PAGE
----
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Sea Level Rise Could Threaten 90,000 Homes In Mass., Study Finds

A police special operations vehicle drives down a flooded street along the shore in Hull, Mass., Friday, Jan. 3, 2014, in the wake of a winter storm.  (Michael Dwyer/AP)
A police special operations vehicle drives down a flooded street along the shore in Hull, Mass., Friday, Jan. 3, 2014, in the wake of a winter storm. (Michael Dwyer/AP)

If nothing is done to curb greenhouse gas emissions from their current levels — and if the world as it's known to climate scientists doesn’t shift in some dramatic way — the coastal communities of Massachusetts could face a grim reality.

By the end of the century, a new study from the Union of Concerned Scientists finds that sea level rise could cause half the homes in Hull to face flooding every other week. That goes for a third of the homes in Cambridge, Provincetown and Salisbury — and at least 10 percent of the homes in 21 other coastal communities in the state.

In Boston alone, 32,640 homes could face the threat of chronic flooding, the study finds, pointing to a group of homes that now constitute more than $80 million of the city's tax revenue.

Over the next 30 years, the study finds 1,100 homes in Revere could face flooding every other week. In Nantucket, a billion dollars worth of homes could be at risk, and across the Massachusetts coast, nearly 14,000 people could be hit by chronic flooding.

The study — "Underwater: Rising Seas, Chronic Floods, and the Implications for US Coastal Real Estate" — was overseen by climate scientist Kristy Dahl of the Union of Concerned Scientists.

Dahl says the near-term threat to coastal properties has been flying under the radar. So her team took the latest climate data (the 2014 National Climate Assessment), and mixed it with the latest housing data (Zillow), to quantify and locate the threat of sea level rise.

“We knew that the data existed to understand this risk better, and so we wanted to analyze that data so that people are more able to see the threat clearly,” Dahl said.

The study suggests that if nothing changes, some 90,000 homes valued at $63 billion could face chronic flooding by the end of the century — and that’s just in Massachusetts.

Across the country, 2.5 million residential and commercial properties, valued at over $1 trillion, could face flooding, on average, every other week.

But understanding the threat of the coming decades is potentially even more important than the long term. Dahl says the more immediate the threat, the quicker people tend to act.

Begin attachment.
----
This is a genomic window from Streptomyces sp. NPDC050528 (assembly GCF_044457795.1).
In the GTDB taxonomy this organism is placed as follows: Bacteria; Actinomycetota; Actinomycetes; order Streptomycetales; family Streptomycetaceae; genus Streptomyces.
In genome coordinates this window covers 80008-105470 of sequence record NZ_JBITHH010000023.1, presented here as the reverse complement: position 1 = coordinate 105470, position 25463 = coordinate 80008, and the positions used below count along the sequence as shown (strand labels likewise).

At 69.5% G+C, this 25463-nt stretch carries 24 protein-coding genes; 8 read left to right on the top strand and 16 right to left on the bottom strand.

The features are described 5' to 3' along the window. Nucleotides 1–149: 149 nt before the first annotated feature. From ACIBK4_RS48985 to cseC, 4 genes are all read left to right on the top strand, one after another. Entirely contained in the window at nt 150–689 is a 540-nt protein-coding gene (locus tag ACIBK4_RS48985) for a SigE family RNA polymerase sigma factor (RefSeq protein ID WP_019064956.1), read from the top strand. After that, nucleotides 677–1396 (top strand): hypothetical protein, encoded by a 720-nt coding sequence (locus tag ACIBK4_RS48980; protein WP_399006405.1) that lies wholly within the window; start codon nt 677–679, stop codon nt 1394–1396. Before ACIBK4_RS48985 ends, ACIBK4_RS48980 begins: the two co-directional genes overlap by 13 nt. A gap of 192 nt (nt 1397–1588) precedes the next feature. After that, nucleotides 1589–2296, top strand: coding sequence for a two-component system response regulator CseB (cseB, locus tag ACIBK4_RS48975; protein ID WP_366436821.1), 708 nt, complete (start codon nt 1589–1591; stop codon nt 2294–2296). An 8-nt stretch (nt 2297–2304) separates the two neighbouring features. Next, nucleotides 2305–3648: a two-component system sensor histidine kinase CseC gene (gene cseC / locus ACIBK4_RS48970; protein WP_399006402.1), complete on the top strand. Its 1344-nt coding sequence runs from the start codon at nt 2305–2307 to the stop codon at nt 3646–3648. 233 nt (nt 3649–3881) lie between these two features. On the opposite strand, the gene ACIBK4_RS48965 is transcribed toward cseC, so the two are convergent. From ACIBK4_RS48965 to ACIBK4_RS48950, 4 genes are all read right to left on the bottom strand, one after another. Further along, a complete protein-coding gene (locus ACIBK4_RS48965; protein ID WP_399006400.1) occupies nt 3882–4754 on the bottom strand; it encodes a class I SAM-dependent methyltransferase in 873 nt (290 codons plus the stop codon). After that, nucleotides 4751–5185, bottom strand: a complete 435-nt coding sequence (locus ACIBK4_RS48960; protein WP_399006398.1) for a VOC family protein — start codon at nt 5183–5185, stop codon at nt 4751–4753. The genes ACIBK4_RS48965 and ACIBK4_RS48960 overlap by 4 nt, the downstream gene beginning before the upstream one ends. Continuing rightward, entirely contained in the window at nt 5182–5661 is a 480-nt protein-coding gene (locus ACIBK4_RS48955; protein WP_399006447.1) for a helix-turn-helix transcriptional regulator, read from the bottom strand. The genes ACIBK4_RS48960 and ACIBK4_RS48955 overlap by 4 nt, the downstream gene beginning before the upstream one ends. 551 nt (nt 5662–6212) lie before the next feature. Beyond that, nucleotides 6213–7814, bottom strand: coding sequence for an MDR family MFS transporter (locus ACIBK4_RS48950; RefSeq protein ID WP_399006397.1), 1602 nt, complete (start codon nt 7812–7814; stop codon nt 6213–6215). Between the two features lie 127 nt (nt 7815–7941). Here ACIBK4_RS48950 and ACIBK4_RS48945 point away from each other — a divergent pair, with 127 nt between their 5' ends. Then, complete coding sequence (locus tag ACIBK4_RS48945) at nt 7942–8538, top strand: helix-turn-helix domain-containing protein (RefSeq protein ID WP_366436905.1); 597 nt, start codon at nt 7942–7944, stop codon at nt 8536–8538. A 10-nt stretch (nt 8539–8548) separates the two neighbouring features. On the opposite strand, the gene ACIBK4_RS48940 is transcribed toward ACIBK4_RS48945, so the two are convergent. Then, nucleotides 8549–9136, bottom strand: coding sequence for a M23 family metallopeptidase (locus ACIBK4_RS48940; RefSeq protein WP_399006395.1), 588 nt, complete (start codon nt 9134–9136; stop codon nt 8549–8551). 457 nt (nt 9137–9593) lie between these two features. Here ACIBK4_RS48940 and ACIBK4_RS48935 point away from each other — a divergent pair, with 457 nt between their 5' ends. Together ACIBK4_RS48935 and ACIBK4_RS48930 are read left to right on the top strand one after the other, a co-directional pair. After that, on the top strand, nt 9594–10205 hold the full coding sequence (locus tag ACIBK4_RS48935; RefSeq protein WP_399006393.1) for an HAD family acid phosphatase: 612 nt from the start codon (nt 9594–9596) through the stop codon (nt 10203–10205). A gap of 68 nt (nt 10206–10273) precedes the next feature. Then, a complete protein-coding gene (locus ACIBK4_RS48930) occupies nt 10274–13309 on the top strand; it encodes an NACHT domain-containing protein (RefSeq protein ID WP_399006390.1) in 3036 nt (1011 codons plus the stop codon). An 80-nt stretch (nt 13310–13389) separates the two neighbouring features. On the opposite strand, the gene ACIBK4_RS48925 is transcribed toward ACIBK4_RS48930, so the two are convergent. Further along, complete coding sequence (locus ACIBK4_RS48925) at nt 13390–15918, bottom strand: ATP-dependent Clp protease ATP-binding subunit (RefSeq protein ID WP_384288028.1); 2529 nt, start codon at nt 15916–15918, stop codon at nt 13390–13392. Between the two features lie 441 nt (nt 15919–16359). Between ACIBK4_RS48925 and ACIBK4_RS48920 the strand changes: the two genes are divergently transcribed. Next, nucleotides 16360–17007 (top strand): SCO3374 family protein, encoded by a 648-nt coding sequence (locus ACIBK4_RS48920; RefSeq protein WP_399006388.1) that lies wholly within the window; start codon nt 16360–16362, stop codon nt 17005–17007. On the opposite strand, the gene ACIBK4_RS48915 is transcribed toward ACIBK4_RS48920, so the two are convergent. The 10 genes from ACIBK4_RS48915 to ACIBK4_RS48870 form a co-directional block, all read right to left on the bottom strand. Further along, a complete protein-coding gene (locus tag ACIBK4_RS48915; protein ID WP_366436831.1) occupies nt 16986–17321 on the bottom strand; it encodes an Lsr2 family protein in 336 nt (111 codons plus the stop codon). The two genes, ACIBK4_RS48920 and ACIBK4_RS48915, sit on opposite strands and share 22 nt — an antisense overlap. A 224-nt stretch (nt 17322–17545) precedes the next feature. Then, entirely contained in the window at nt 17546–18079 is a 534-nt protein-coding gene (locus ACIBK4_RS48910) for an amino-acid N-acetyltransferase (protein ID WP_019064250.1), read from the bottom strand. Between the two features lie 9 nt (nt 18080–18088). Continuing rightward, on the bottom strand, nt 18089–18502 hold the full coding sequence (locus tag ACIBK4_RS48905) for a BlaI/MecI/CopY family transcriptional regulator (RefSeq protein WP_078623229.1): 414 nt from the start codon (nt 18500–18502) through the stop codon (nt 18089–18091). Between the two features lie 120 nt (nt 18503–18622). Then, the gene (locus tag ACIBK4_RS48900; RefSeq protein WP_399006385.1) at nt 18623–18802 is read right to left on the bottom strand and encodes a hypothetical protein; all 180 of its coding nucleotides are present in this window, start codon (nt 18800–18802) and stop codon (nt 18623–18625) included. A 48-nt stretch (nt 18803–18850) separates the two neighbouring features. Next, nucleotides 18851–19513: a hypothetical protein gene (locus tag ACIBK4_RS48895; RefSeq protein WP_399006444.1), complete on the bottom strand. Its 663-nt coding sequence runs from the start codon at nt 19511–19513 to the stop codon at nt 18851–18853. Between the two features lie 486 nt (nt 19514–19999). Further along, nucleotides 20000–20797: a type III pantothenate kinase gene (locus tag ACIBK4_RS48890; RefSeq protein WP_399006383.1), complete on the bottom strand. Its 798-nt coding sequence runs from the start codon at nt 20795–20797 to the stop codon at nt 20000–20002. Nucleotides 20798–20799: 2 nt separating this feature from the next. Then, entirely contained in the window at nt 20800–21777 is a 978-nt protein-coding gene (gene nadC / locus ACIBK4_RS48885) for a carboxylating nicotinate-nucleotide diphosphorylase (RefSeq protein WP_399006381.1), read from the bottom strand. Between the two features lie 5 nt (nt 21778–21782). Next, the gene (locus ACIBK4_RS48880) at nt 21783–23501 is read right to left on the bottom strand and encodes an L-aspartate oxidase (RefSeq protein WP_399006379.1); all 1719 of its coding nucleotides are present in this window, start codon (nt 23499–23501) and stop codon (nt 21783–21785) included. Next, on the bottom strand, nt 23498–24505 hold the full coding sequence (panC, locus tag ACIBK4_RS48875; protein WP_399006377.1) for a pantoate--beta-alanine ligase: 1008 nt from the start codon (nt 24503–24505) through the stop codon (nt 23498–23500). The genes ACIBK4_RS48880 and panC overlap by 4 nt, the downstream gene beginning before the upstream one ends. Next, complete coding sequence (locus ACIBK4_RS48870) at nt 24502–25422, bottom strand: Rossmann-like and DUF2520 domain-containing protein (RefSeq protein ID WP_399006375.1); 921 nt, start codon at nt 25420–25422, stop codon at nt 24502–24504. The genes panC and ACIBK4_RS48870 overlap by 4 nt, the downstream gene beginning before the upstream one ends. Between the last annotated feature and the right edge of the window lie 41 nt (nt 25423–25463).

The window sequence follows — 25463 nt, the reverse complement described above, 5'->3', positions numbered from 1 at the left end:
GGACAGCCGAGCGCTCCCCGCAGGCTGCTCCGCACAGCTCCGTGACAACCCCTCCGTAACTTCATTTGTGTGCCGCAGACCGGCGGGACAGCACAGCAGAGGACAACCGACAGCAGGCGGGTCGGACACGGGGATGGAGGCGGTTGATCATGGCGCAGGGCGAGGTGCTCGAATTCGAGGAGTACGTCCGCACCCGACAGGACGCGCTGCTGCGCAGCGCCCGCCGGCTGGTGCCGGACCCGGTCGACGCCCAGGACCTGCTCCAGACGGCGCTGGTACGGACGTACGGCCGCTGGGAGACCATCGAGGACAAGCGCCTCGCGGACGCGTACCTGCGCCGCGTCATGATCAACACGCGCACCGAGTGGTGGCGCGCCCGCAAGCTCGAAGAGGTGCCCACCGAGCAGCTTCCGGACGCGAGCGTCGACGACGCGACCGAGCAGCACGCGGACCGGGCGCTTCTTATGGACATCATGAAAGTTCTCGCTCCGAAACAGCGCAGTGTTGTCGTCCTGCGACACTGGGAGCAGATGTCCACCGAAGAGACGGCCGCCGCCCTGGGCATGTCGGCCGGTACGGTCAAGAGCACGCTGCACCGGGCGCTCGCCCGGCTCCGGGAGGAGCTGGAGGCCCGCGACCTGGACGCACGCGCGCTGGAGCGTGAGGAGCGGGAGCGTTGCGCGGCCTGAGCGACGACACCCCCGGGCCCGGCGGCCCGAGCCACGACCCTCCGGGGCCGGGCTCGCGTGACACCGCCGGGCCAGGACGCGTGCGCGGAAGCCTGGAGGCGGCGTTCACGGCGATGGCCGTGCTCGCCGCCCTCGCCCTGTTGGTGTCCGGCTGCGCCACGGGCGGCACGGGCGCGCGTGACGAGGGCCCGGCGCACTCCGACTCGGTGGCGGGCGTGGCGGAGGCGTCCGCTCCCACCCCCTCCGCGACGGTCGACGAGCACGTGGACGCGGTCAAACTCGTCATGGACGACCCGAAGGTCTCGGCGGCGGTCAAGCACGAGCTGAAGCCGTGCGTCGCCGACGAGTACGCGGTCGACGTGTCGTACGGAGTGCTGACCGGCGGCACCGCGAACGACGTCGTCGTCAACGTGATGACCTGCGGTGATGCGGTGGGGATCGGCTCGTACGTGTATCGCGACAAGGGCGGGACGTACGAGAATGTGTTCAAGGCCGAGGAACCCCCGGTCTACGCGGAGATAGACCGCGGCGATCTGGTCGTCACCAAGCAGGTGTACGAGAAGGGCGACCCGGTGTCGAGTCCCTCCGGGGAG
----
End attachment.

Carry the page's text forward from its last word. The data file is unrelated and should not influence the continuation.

“When you start to look at this chronic flooding rather than this permanent inundation, you find that the decision point shifts decades earlier,” Dahl said, citing a previous study from the UCS that looked at permanent flooding. "So whereas something may not be underwater at every high tide until the end of the century, it could be experiencing this frequent flooding that makes life as we know it challenging decades earlier.”

The near term forecast is less daunting, but should still serve as a wakeup call. In 2030, the study points to 3,303 properties as facing chronic flooding, with a combined value of $2 billion.

Revere is the municipality with the greatest number of homes at risk (573), followed by Hull (491), Salisbury (457), Quincy (354) and Winthrop (200). Some 6,500 people live in these “at-risk” homes, according to the study.

The team also looked at whether the threat of sea level rise could disproportionately affect blacks and Hispanics and less affluent areas generally. Massachusetts was among eight states where at least 60 percent of the homes at risk over the next three decades are valued at less than the state’s median home value.

“There are some communities where homes that are right along the water are the most extravagant, the highest valued homes,” Dahl said. "But we also know that there are towns, like Revere, where they are kind of solidly working class places… [which have] some combination of a low-lying topography, relatively dense population and a concentration of homes that are valued below the state median.”

Dahl said racial disparities in homes threatened by sea level rise exist in some parts of the country — particularly Louisiana -- but that on the whole, wealth is a stronger determinant.

The new study looks strictly at the threat posed by sea level rise, without taking into consideration the more complicated factors of storms and rain-induced flooding. Dahl says that could be the subject of future research.

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Simón Rios Twitter Reporter
Simón Ríos is an award-winning bilingual reporter in WBUR's newsroom.

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